What we're about
Upcoming events (2)
*** This will be an in-person, networking, and social event. Please RSVP for catering purposes. ***
Many soft fruit are still picked by humans. Can a robot do it instead?
In the first half of this talk lets look at the technical requirements, heavily drawing from this 2010 paper (https://core.ac.uk/reader/38943040).
Once we have defined the task requirements, lets ask: Is reinforcement learning up to the task? If it can't do it in a simulator, then it can't do it in the (more expensive) real world. Since no simulator exists, lets build one.
The second part of this talk will share the experience of building a simple pybullet simulator for apple picking. The simulator is basic but includes a random tree, and a robot that must navigate around the branches using a camera.
The code for the simulator will be released on github, in an unpolished form, for anyone who wants and is brave enough to use it.
Finally, we will brainstorm about why it didn't work. This part will likely have some good suggestions or at least some good heckling.
Mike has a MSc from Victoria University and a BSc (Hons) in Physics from the University of Canterbury in New Zealand. Before working in machine learning Michael Clark worked in oil and gas. He now works as a director at Three Springs Technology who focus on world class machine learning for medical imaging.
5.30 pm networking
6.00 pm Welcome and presentation
6.45 pm continue networking (snacks and beverage will be served)
8.00 pm event finishes, we hope to see you in the future event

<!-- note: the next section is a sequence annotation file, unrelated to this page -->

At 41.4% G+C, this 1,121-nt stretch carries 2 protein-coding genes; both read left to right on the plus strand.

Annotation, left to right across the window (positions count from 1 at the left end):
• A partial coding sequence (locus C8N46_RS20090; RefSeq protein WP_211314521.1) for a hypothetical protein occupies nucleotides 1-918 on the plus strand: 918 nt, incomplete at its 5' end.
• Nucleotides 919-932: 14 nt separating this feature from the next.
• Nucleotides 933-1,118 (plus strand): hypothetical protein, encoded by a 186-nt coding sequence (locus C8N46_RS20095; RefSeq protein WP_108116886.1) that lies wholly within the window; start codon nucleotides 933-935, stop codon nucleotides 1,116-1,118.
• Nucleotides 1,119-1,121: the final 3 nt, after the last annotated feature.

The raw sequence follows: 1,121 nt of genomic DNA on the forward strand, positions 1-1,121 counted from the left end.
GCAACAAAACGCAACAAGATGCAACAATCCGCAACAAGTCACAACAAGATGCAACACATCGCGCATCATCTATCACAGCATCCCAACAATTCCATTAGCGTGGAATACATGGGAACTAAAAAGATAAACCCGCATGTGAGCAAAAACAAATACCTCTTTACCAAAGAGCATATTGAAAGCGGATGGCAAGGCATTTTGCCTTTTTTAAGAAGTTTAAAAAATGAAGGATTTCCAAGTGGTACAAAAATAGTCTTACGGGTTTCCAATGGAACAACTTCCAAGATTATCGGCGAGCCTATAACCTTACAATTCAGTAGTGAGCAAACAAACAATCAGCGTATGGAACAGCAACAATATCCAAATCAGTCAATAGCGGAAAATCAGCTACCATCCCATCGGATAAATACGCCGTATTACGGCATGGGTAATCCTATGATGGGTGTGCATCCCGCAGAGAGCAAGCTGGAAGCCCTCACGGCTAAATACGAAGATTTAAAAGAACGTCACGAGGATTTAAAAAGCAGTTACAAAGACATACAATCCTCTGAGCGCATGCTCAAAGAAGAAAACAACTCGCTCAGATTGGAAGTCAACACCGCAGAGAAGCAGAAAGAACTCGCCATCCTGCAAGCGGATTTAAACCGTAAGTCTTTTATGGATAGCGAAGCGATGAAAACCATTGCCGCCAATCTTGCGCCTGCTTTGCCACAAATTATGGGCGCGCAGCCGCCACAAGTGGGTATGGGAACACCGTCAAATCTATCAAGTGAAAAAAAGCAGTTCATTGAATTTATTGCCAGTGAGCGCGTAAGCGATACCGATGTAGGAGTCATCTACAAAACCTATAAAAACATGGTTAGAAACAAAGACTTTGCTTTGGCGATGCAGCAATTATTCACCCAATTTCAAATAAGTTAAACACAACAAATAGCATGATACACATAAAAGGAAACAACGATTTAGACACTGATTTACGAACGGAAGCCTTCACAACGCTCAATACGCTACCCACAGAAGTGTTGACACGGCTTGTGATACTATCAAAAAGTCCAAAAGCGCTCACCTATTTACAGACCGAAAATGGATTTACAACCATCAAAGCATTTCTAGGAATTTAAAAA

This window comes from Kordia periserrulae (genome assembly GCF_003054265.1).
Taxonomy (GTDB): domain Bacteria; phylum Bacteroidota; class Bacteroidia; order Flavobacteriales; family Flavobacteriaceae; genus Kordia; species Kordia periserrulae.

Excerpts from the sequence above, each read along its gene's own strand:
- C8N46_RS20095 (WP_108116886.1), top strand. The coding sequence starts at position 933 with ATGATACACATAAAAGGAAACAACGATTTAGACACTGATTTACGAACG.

Thanks to Three Springs Technology for sponsoring food and drinks for this non alcohol event.
*** This will be an in-person event on TUESDAY evening. Please provide your full name for contact tracing purposes. ***
5.45 pm networking
6.00 pm Welcome and presentation
7.00 pm Networking
7.45 pm Event ends
This presentation discusses the flip-side of my February presentation topic, “Does anybody own intellectual property rights in a robot’s creations?”. This time, let’s discuss whether a robot can infringe on someone else’s intellectual property rights.
Machine learning requires data or content input for learning to occur. What if that content is the subject of intellectual property protection?
This presentation will discuss the implications, and how to navigate through this emerging legal issue.
David Wilson is the founder and principal of Stratocumulus Legal, a newly established legal consultancy with a particular focus on intellectual property, technology and related fields.
Prior to commencing Stratocumulus Legal in May 2020, he had 20-odd years’ career experience at international law firms, building up a significant breadth of legal experience as an intellectual property and technology lawyer, a commercial disputes practitioner, a generalist commercial legal advisor and an in-house counsel for a two-year period on secondment to a major Japanese corporation in Tokyo.
Across his career, David has advised on the subsistence, proprietorship, exploitation, licensing, assignment and infringement of intellectual property rights including copyright and moral rights, patents, trademarks, domain names and business names, designs, confidential information, trade secrets and data. He has undertaken this work across a range of sectors, including software and IT. His legal interests include the law and new technologies, such as automation and 3D-printing.